Where’s the ev­i­dence?

Field & Game Aus­tralia has lodged a for­mal com­plaint with Ad Stan­dards over a re­gional tele­vi­sion cam­paign mak­ing out­landish and un­sub­stan­ti­ated claims about duck hunt­ing, but while we wait for ac­tion the dam­age is al­ready be­ing done.

Field and Game - - NEWS -

Both com­mer­cials are anti-hunt­ing with the in­tent of shift­ing pub­lic sen­ti­ment in re­gional Vic­to­ria against duck hunt­ing, a le­gal prac­tice sup­ported by leg­is­la­tion en­gaged in by 25 646 peo­ple who hold ap­pro­pri­ate ac­cred­i­ta­tion (Game Man­age­ment Au­thor­ity li­cence data 2016).

Re­gional Vic­to­ri­ans Op­posed to Duck Shoot­ing and An­i­mals Aus­tralia can hide be­hind the la­bel of ‘po­lit­i­cal’ ad­ver­tis­ing where cur­rently there is no re­quire­ment for it to be fac­tual.

While the ads clearly lobby for a po­lit­i­cal out­come, the method­ol­ogy is not just lack­ing in fac­tu­ally or ev­i­den­tially, it risks rep­u­ta­tional and eco­nomic dam­age to FGA and its 18 000 mem­bers.

The com­mer­cials vil­ify hun­ters, re­spon­si­ble and eth­i­cal hunt­ing prac­tice and de­lib­er­ately mis­lead or de­ceive with state­ments like; • “You see the en­vi­ron­ment you live in get

de­graded, it hurts, I feel it in the guts.” • “Shoot­ing im­pacts ev­ery as­pect of my busi­ness, I can’t re­ally har­vest com­fort­ably the plants on my property without be­ing shot at,” and • “Their guns can reach us and this is our land.” While the cam­paign is about stop­ping duck hunt­ing, the ads are not about ducks, they are about hun­ters who they shame­fully por­tray as a dan­ger to the pub­lic (in­clud­ing scar­ing chil­dren) and the en­vi­ron­ment.

De­spite the se­ri­ous­ness of these claims, they have been picked up and re­peated in news­pa­per ar­ti­cles without any at­tempt to sub­stan­ti­ate or ver­ify the claims.

A Wim­mera Mail Times ar­ti­cle (May 8, 2018) on the ad­ver­tis­ing cam­paign ran five quotes from an “or­gan­i­sa­tion spokesper­son” without re­quir­ing they were iden­ti­fied and, typ­i­cally, the claims were not chal­lenged and no al­ter­na­tive view was sought.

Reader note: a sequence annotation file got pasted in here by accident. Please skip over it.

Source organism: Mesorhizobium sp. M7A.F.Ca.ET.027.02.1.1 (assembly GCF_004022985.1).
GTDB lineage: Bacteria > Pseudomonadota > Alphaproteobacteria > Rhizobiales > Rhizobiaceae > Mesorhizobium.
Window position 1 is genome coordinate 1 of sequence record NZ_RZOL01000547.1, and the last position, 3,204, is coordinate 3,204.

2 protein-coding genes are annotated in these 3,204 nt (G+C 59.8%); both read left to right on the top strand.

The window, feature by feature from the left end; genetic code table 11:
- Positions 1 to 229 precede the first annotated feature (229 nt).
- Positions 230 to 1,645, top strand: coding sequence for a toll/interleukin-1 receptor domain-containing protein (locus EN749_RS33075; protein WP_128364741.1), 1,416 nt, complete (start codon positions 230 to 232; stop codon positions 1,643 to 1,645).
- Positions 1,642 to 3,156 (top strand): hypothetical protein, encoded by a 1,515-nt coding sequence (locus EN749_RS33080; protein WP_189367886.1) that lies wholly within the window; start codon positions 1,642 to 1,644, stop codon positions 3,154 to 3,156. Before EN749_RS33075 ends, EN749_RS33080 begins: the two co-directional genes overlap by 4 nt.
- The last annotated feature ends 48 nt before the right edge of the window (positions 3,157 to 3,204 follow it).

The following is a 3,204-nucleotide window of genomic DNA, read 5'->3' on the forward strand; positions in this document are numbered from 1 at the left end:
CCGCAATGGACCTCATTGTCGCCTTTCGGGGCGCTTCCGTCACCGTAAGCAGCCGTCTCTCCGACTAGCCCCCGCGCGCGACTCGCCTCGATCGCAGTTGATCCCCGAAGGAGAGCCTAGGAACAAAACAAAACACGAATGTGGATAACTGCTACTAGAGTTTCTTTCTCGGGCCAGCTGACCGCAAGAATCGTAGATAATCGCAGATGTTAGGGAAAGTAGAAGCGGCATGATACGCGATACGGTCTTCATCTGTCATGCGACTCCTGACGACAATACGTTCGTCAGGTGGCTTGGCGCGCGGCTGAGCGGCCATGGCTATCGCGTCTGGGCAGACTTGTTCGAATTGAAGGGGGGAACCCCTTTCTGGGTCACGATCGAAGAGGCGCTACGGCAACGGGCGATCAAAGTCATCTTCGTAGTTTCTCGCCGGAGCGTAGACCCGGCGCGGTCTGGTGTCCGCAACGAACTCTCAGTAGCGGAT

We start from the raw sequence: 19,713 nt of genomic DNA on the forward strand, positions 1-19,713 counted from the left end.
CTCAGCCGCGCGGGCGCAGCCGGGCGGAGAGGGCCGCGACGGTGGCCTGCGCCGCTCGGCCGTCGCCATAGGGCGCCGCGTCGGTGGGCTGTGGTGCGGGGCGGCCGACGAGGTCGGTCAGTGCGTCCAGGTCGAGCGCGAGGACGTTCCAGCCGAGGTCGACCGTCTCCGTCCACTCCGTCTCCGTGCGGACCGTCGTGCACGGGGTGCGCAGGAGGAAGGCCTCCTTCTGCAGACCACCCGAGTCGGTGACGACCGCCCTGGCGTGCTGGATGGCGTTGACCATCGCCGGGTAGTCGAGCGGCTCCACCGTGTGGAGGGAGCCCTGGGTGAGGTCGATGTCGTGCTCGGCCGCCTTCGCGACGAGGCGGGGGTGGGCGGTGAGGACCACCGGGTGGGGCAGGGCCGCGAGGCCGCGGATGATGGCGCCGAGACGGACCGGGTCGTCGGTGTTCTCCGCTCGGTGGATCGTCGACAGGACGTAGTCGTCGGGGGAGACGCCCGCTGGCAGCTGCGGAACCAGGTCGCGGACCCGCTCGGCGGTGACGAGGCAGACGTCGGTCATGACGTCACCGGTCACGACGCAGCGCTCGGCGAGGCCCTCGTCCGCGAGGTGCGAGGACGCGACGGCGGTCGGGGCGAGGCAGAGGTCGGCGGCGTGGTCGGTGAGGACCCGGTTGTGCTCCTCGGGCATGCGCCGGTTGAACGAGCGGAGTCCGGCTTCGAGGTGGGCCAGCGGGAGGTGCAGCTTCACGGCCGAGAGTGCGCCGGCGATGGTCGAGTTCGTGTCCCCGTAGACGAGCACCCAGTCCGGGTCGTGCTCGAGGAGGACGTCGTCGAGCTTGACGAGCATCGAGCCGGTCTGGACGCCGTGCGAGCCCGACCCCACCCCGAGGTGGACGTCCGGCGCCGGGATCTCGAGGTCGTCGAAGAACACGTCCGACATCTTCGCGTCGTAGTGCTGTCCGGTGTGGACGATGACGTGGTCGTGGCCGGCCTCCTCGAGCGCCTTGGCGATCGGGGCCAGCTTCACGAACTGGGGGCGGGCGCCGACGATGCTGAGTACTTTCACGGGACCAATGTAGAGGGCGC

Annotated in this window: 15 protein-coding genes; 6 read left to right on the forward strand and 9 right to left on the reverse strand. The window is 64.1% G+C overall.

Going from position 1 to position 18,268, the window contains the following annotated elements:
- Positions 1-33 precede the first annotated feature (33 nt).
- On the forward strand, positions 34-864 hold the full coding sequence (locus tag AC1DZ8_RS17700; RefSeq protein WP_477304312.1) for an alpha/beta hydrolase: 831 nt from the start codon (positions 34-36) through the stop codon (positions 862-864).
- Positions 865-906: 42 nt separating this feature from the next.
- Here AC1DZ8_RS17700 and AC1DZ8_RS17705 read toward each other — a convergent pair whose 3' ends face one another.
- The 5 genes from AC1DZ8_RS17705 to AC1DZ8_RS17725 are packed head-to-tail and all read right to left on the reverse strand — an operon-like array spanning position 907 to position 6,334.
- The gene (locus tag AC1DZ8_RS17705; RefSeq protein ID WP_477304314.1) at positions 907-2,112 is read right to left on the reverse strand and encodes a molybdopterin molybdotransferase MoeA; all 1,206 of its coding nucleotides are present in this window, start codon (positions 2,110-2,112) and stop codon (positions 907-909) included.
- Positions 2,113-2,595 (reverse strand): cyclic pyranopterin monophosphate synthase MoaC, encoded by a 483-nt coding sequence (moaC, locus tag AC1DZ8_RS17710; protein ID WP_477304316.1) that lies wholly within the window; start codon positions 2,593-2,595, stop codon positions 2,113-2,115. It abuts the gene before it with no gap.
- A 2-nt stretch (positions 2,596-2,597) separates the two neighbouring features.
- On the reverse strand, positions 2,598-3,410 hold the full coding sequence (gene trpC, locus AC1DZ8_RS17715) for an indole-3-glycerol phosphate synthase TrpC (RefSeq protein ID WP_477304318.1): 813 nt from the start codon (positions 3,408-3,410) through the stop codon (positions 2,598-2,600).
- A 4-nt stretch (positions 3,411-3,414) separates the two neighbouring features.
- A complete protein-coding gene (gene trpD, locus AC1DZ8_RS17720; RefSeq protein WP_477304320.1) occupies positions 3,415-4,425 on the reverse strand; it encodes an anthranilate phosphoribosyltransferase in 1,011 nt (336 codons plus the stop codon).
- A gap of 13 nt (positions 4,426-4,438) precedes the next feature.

The spokesper­son gave a hint as to the need for anonymity. “It’s a huge thing for us to speak out in these ads — know­ing the shoot­ing lobby will in­evitably tar­get us — but we are sick of be­ing the hid­den vic­tims of duck shoot­ing.”

While FGA’S com­plaint is be­ing de­ter­mined, the com­mer­cials con­tinue to be aired and the likely out­come is that by the time any ac­tion is taken, the cam­paign will have run its course.

The Ad Stan­dards com­plaint process re­quires at­ten­tion. Cur­rently, there is no le­gal re­quire­ment for the con­tent of po­lit­i­cal ad­ver­tis­ing to be fac­tu­ally cor­rect.

This may work for politi­cians and po­lit­i­cal par­ties who’s claims are fre­quently tested be­cause the par­tic­i­pants are reg­u­larly avail­able to be scru­ti­nised by their op­po­si­tion, their elec­torate, and the me­dia but it doesn’t work for ide­o­log­i­cally driven ac­tivists who will sink to any depth to get their way.

Politi­cians have to de­fend their po­si­tion, but Re­gional Vic­to­ri­ans Op­posed to Duck Shoot­ing can re­main anony­mous and the dam­ag­ing and fac­tu­ally derelict claims they make face no scru­tiny.

Equally con­cern­ing for FGA is the fol­low­ing line from the Pe­ga­sus Eco­nomics As­sess­ment of the GMA’S com­pli­ance and en­force­ment func­tion 2017 under the head­ing con­sul­ta­tion; “In ad­di­tion, Re­gional Vic­to­ri­ans Op­posed to Duck Shoot­ing con­tacted the project team and pro­vided use­ful in­sights on their ex­pe­ri­ence of the reg­u­la­tor.”

As ten­nis great, John Mcen­roe once said, “You can­not be se­ri­ous?”

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